The Supreme Court on Monday overturned Montana’s campaign finance restrictions in a decision that reaffirms the high court’s earlier ruling that corporations and unions are entitled to free speech rights in political campaigns.
In a 5-4 ruling, the court said Montana’s 100-year-old law runs afoul of the 2010 Citizens United decision, which held that “political speech does not lose First Amendment protection simply because its source is a corporation.”
The five-justice majority, made up of Republican-appointed members, said Montana’s law is no different from the parts of the 2002 federal campaign law they struck down two years ago.
In a sharp dissent, the four justices appointed by Democratic presidents repeated their opposition to Citizens United, signaling they reject the ruling as precedent.
Justice Stephen G. Breyer, writing for the minority, also appealed to federalism, saying that even if the court were right to strike down restrictions at the federal level, Montana lawmakers should be free to decide that corporate political spending has a corrupting influence in their state.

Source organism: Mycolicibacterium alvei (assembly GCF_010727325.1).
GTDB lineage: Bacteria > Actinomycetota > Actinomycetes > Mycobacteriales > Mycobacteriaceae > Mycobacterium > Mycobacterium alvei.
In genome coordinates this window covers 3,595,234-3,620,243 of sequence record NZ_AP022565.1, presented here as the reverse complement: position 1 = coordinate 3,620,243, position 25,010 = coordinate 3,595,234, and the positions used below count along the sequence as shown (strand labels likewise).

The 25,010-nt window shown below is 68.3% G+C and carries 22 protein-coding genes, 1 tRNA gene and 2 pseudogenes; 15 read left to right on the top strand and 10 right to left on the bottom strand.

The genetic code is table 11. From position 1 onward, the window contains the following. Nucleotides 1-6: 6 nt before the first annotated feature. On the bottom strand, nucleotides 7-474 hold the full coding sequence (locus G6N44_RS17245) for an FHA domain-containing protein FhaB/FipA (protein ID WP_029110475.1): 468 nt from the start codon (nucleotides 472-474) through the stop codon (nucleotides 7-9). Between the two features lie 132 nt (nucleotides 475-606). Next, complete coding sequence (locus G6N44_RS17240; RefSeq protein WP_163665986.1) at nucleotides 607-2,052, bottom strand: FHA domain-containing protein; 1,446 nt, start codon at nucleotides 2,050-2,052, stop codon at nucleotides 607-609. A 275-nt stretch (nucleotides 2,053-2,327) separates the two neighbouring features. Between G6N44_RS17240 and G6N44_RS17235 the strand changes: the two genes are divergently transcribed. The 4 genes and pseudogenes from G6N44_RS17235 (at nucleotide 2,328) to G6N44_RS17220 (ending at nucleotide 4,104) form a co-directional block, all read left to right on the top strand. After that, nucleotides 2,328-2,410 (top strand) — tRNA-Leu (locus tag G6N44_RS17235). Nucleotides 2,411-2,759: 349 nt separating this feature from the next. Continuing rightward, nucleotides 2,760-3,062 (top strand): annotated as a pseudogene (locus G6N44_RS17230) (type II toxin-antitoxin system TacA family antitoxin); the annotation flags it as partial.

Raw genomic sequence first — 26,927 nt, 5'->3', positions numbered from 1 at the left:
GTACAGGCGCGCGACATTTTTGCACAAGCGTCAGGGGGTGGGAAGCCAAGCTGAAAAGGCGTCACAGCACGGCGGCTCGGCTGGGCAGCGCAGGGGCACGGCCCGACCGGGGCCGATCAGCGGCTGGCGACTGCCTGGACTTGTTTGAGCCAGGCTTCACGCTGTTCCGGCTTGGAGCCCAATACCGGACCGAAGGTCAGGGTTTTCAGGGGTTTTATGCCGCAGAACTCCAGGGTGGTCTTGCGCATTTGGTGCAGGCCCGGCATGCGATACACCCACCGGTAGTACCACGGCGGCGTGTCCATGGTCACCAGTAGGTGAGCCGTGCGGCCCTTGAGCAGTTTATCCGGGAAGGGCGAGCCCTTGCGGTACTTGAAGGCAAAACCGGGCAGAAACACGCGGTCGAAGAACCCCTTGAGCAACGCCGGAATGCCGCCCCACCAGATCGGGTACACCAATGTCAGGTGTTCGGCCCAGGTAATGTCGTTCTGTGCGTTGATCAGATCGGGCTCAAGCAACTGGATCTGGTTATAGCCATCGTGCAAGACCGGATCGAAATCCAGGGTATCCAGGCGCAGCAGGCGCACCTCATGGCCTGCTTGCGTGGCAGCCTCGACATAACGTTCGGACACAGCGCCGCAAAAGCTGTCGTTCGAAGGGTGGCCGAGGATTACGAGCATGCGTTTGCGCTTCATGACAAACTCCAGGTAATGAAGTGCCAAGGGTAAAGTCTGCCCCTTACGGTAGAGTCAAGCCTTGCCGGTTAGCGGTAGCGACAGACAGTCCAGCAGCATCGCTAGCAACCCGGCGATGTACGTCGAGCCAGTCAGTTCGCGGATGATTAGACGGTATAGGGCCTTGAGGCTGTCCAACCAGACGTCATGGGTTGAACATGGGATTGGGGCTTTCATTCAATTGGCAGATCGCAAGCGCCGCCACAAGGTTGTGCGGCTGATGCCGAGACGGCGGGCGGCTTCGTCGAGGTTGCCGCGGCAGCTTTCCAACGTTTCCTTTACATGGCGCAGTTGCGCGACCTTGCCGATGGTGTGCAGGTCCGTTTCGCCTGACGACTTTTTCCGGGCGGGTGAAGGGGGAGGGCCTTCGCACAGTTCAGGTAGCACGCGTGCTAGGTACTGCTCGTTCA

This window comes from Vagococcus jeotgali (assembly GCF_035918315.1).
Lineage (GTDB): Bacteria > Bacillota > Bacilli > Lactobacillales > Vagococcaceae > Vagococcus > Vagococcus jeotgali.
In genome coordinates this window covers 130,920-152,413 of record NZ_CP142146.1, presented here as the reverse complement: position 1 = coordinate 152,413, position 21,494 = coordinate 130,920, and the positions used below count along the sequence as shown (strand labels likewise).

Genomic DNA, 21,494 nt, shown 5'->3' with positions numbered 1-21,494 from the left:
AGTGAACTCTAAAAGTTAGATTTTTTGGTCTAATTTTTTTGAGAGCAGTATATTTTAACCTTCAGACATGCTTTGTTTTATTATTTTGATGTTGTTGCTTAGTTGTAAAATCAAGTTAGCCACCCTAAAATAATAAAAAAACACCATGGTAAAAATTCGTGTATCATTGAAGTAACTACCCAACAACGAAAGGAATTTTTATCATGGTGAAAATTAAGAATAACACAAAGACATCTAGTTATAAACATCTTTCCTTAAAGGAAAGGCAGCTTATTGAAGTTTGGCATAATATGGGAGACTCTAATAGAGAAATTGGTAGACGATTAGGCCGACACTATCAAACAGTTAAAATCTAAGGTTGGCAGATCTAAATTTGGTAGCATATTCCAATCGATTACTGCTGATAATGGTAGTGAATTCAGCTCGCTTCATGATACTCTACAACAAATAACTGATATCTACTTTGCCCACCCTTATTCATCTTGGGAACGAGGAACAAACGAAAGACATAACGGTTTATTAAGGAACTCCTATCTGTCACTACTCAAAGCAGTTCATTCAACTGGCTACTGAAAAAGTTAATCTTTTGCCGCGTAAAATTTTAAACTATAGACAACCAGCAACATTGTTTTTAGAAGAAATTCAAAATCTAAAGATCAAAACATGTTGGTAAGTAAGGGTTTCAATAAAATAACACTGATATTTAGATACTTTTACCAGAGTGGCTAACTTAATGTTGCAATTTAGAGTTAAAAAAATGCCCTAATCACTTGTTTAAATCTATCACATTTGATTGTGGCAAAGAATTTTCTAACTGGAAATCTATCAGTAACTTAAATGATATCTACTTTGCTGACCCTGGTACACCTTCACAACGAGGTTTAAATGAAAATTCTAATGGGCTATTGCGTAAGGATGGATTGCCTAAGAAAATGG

The court ruled without ever hearing oral arguments, deciding that the case was so similar to the Citizens United situation that that wasn’t necessary.
Montana’s 1912 law banned corporate spending in campaigns. It was upheld by the state’s high court, which ruled that the danger of elections being bought by corporate spending was too high in Montana.
Interest groups challenged the law, saying it couldn’t stand in light of the U.S. Supreme Court’s ruling in Citizens United, and the top court agreed on Monday.
Read more: The Washington Times